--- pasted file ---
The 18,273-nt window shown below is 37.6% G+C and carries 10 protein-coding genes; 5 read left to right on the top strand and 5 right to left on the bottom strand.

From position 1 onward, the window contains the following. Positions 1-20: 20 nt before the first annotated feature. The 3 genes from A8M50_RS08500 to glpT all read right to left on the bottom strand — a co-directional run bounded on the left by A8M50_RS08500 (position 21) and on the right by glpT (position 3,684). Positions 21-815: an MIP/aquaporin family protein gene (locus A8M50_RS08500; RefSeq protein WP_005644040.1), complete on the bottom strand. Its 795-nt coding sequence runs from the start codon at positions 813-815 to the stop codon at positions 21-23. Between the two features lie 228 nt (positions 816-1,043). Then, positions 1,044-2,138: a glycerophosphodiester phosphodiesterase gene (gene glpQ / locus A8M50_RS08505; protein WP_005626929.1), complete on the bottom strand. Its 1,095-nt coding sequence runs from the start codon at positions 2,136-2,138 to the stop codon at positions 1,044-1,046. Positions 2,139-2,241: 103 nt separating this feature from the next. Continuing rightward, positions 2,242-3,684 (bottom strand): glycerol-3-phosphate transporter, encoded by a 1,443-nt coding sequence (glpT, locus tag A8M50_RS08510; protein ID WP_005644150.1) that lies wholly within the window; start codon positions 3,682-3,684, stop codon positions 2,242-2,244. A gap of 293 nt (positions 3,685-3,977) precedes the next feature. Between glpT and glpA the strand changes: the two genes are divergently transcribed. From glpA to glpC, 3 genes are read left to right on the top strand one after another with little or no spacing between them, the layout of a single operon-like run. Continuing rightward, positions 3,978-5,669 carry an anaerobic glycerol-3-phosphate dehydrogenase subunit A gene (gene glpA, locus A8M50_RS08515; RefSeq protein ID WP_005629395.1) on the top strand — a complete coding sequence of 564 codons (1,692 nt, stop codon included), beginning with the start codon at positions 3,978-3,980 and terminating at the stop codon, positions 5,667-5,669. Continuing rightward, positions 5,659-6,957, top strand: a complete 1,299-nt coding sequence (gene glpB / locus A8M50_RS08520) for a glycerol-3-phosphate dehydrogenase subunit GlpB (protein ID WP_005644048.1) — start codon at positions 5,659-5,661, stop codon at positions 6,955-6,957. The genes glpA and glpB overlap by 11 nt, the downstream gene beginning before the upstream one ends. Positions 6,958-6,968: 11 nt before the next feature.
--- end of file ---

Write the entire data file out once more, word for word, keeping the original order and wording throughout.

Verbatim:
The 18,273-nt window shown below is 37.6% G+C and carries 10 protein-coding genes; 5 read left to right on the top strand and 5 right to left on the bottom strand.

From position 1 onward, the window contains the following. Positions 1-20: 20 nt before the first annotated feature. The 3 genes from A8M50_RS08500 to glpT all read right to left on the bottom strand — a co-directional run bounded on the left by A8M50_RS08500 (position 21) and on the right by glpT (position 3,684). Positions 21-815: an MIP/aquaporin family protein gene (locus A8M50_RS08500; RefSeq protein WP_005644040.1), complete on the bottom strand. Its 795-nt coding sequence runs from the start codon at positions 813-815 to the stop codon at positions 21-23. Between the two features lie 228 nt (positions 816-1,043). Then, positions 1,044-2,138: a glycerophosphodiester phosphodiesterase gene (gene glpQ / locus A8M50_RS08505; protein WP_005626929.1), complete on the bottom strand. Its 1,095-nt coding sequence runs from the start codon at positions 2,136-2,138 to the stop codon at positions 1,044-1,046. Positions 2,139-2,241: 103 nt separating this feature from the next. Continuing rightward, positions 2,242-3,684 (bottom strand): glycerol-3-phosphate transporter, encoded by a 1,443-nt coding sequence (glpT, locus tag A8M50_RS08510; protein ID WP_005644150.1) that lies wholly within the window; start codon positions 3,682-3,684, stop codon positions 2,242-2,244. A gap of 293 nt (positions 3,685-3,977) precedes the next feature. Between glpT and glpA the strand changes: the two genes are divergently transcribed. From glpA to glpC, 3 genes are read left to right on the top strand one after another with little or no spacing between them, the layout of a single operon-like run. Continuing rightward, positions 3,978-5,669 carry an anaerobic glycerol-3-phosphate dehydrogenase subunit A gene (gene glpA, locus A8M50_RS08515; RefSeq protein ID WP_005629395.1) on the top strand — a complete coding sequence of 564 codons (1,692 nt, stop codon included), beginning with the start codon at positions 3,978-3,980 and terminating at the stop codon, positions 5,667-5,669. Continuing rightward, positions 5,659-6,957, top strand: a complete 1,299-nt coding sequence (gene glpB / locus A8M50_RS08520) for a glycerol-3-phosphate dehydrogenase subunit GlpB (protein ID WP_005644048.1) — start codon at positions 5,659-5,661, stop codon at positions 6,955-6,957. The genes glpA and glpB overlap by 11 nt, the downstream gene beginning before the upstream one ends. Positions 6,958-6,968: 11 nt before the next feature.